I originally wrote this in honor of International Women’s Day, but really, this is for any day of the year, any year, and definitely for all women of any age. When I wrote this on my Facebook photography page, it was March 8, “a global day celebrating the social, economic, cultural, and political achievements of women.” I may not have accomplished as much as other women (I’m pretty certain I’ll never climb Mt. Everest or photograph a mother whale and her calf beneath the ocean’s surface), yet I feel I’ve achieved quite a bit in my almost-62 years of life. At least, in certain areas. And the photos you see here prove it. This post here, is just for the ladies, as a matter of fact. No, I’m not eschewing the men in your lives, but on this particular day, here’s to the ladies. And ladies – here’s a little bit of advice: travel solo on occasion.
Ladies, travel ignites the sparks of learning, imagination, and creativity. Solo travel does that in addition to highlighting strengths, accomplishments, and maybe even pointing out areas needing improvement. Yes, there is always risk with solo travel. In truth, there’s risk with just about everything in life, from job to relationships to planning your future. The main thing is that at least once in your life, you should strike out on a brand new adventure all by yourself.
Take me, for instance. Yeah, it’s all about me (snort), but hey, it’s my photography page and they say to always write about what you know.
To get all these images you’ve seen here, I can thank the internet. I can also thank trains, planes, and automobiles. I travel with my cameras to units of the National Park System all over the U.S. and even into Canada. Solo. And I love it. As a matter of fact, I think solo travel for women is empowering. I’ve traveled solo pretty much all my life, excluding a few group photo workshops here and there. I prefer solo travel because it allows me to do what I want, when I want, where I want, how I want. I can stop at a view area photographing for as long as I like, breathing in the beauty of the landscape or watching in awe a herd of bison navigate across a valley. I can eat whatever I want, stay where ever I want (well, where ever I can afford), and pack whatever I want (now that I drive instead of fly). I don’t have to worry about a bored traveling partner who wants to stop sooner than I like, who wants to do something other than what I want to do, who doesn’t want to eat where I want to eat – you get the gist. No, I’m not dissing group travel, which can be a rich experience in and of itself. I’ve had grand times with group photo tours. I’m simply telling you that the energizing experience of traveling includes solo travel. It’s good to strike off on your own, now and then, and do something for yourself. Do what you want to do.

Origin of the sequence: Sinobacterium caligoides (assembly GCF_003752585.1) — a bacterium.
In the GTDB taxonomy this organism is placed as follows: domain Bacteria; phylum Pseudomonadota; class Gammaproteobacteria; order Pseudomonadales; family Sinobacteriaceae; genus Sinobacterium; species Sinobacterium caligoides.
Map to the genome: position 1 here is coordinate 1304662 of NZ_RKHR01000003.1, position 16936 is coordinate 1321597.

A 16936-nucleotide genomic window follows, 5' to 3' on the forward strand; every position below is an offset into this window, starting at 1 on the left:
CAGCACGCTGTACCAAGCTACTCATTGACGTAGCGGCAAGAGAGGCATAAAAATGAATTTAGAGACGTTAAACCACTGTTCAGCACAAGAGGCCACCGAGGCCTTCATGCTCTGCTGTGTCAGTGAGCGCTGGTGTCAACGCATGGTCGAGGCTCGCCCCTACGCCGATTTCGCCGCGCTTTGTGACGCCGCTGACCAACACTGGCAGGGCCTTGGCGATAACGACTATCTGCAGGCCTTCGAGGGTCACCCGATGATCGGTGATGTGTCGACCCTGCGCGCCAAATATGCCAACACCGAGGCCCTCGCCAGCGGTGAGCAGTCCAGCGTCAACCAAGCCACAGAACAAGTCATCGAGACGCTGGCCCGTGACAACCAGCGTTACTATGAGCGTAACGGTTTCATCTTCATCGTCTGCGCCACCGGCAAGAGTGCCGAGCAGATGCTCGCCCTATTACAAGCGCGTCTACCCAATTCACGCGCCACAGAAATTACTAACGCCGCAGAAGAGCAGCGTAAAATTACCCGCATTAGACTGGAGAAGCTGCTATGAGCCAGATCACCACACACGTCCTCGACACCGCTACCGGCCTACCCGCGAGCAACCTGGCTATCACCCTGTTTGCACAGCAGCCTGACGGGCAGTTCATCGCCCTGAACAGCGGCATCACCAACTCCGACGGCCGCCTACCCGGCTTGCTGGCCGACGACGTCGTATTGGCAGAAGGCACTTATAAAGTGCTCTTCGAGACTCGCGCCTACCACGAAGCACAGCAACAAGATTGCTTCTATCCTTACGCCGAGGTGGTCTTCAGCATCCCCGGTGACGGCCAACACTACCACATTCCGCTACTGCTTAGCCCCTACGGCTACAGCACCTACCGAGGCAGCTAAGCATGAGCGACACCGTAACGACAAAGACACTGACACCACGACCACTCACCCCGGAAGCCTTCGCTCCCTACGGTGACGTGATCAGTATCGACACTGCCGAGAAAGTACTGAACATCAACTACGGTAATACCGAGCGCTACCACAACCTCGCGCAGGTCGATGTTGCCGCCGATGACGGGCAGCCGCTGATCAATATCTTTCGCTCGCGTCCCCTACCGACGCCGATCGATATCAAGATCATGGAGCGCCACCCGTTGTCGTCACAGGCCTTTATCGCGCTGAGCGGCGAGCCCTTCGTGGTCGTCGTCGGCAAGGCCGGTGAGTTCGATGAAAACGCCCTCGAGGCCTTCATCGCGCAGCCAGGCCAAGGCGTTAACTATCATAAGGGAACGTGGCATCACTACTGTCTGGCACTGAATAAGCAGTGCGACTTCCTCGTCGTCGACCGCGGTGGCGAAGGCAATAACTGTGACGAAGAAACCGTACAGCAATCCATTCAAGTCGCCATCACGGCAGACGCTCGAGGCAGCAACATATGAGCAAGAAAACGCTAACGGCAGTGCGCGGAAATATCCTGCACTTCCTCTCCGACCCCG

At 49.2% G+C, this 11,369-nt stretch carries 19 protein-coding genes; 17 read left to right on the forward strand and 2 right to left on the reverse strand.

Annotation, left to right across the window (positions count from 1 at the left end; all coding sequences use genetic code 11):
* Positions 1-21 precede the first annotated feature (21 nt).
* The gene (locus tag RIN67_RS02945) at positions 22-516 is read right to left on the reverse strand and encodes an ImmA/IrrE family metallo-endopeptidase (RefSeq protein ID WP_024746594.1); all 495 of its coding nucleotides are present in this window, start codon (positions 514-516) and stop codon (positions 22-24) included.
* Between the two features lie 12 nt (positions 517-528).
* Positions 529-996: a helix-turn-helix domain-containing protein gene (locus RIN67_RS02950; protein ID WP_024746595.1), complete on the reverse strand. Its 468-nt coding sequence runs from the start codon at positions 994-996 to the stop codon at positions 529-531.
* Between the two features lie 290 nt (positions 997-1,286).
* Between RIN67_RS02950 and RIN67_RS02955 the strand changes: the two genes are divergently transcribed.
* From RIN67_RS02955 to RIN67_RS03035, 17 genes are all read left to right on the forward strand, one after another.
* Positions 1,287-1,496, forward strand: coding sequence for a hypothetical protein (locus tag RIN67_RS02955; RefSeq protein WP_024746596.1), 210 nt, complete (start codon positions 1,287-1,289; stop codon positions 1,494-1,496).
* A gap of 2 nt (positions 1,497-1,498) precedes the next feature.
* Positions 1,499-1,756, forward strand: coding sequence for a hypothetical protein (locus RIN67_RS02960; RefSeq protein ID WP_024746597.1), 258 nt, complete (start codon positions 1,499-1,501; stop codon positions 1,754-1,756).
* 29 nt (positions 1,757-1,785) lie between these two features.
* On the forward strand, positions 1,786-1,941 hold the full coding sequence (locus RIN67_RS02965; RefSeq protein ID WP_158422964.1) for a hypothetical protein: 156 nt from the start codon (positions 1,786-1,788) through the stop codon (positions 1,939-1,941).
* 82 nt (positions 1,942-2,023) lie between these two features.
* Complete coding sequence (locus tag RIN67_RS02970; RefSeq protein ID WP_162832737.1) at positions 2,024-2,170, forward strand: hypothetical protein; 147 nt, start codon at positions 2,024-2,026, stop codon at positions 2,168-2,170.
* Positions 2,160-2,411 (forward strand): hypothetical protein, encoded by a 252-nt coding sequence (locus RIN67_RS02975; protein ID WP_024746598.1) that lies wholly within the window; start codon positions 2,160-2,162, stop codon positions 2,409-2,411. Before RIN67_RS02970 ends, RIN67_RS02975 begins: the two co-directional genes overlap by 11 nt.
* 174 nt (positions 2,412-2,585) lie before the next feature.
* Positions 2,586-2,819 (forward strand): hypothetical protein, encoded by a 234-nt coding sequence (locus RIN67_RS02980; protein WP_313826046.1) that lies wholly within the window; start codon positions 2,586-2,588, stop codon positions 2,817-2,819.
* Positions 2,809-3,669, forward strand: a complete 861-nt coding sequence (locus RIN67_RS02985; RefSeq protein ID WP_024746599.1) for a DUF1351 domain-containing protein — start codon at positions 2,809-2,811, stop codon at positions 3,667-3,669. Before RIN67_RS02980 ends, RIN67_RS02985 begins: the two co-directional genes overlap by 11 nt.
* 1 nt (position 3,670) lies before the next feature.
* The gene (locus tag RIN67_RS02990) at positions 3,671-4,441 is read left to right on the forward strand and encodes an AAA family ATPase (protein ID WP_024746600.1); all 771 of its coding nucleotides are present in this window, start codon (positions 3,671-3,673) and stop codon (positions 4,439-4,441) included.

Sure, solo travel can be a bit daunting, particularly for women. It doesn’t matter if you’ve traveled by yourself for years or if you are just starting out. Traveling by oneself means paying closer attention to safety and security. You need to check those rental car tires yourself. Get good locks for your luggage. Carry important items such as wallets or passports in a jacket or vest pocket on your body. Carry bear spray. Carry a whistle. Make noise when hiking. Yes, they say you should never hike alone, but when I’m traveling, I’m not going to stand around waiting to tag along with strangers who might not want a third wheel. As a solo traveler, I’m responsible for my own safety, and I have no problems changing my hiking itinerary if warranted.
As I grow older, I find myself slowing down a little more, taking more breaks along the trail, gauging my level of fitness when tackling a slightly more strenuous trail. But as long as I can continue traveling solo, with camera in hand, I’m going to do just that.
FYI – these images of myself were captured with the camera on a tripod and me holding either a wireless remote or using the camera’s 10-second self-timer.
Copyright Rebecca L. Latson, all rights reserved.
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